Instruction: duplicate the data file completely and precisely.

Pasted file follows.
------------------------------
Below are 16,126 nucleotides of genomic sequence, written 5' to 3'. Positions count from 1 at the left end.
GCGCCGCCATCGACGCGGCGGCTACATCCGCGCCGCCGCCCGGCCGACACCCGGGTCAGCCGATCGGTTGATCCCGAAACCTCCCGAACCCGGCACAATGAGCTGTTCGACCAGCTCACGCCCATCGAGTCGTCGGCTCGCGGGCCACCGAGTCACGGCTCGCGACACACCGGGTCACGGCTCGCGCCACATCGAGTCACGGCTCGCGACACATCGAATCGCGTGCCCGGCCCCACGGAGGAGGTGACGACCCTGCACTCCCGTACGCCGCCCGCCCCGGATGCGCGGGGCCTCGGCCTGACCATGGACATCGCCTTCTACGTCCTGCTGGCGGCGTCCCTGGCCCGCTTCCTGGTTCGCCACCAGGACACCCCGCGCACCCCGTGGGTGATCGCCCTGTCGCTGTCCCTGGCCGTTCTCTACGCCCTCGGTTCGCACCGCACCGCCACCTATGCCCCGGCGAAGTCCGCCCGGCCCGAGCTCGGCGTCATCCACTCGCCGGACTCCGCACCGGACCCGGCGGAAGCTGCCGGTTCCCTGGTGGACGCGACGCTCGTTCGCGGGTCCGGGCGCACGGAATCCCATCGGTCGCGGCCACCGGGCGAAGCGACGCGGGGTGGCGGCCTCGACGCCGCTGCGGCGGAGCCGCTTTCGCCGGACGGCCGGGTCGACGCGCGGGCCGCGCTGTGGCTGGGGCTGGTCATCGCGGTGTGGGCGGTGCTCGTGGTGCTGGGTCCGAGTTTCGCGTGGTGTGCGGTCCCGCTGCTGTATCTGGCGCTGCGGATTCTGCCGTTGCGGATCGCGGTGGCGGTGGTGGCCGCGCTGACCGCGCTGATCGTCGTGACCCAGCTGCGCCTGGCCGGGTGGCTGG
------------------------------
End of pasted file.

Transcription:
Below are 16,126 nucleotides of genomic sequence, written 5' to 3'. Positions count from 1 at the left end.
GCGCCGCCATCGACGCGGCGGCTACATCCGCGCCGCCGCCCGGCCGACACCCGGGTCAGCCGATCGGTTGATCCCGAAACCTCCCGAACCCGGCACAATGAGCTGTTCGACCAGCTCACGCCCATCGAGTCGTCGGCTCGCGGGCCACCGAGTCACGGCTCGCGACACACCGGGTCACGGCTCGCGCCACATCGAGTCACGGCTCGCGACACATCGAATCGCGTGCCCGGCCCCACGGAGGAGGTGACGACCCTGCACTCCCGTACGCCGCCCGCCCCGGATGCGCGGGGCCTCGGCCTGACCATGGACATCGCCTTCTACGTCCTGCTGGCGGCGTCCCTGGCCCGCTTCCTGGTTCGCCACCAGGACACCCCGCGCACCCCGTGGGTGATCGCCCTGTCGCTGTCCCTGGCCGTTCTCTACGCCCTCGGTTCGCACCGCACCGCCACCTATGCCCCGGCGAAGTCCGCCCGGCCCGAGCTCGGCGTCATCCACTCGCCGGACTCCGCACCGGACCCGGCGGAAGCTGCCGGTTCCCTGGTGGACGCGACGCTCGTTCGCGGGTCCGGGCGCACGGAATCCCATCGGTCGCGGCCACCGGGCGAAGCGACGCGGGGTGGCGGCCTCGACGCCGCTGCGGCGGAGCCGCTTTCGCCGGACGGCCGGGTCGACGCGCGGGCCGCGCTGTGGCTGGGGCTGGTCATCGCGGTGTGGGCGGTGCTCGTGGTGCTGGGTCCGAGTTTCGCGTGGTGTGCGGTCCCGCTGCTGTATCTGGCGCTGCGGATTCTGCCGTTGCGGATCGCGGTGGCGGTGGTGGCCGCGCTGACCGCGCTGATCGTCGTGACCCAGCTGCGCCTGGCCGGGTGGCTGG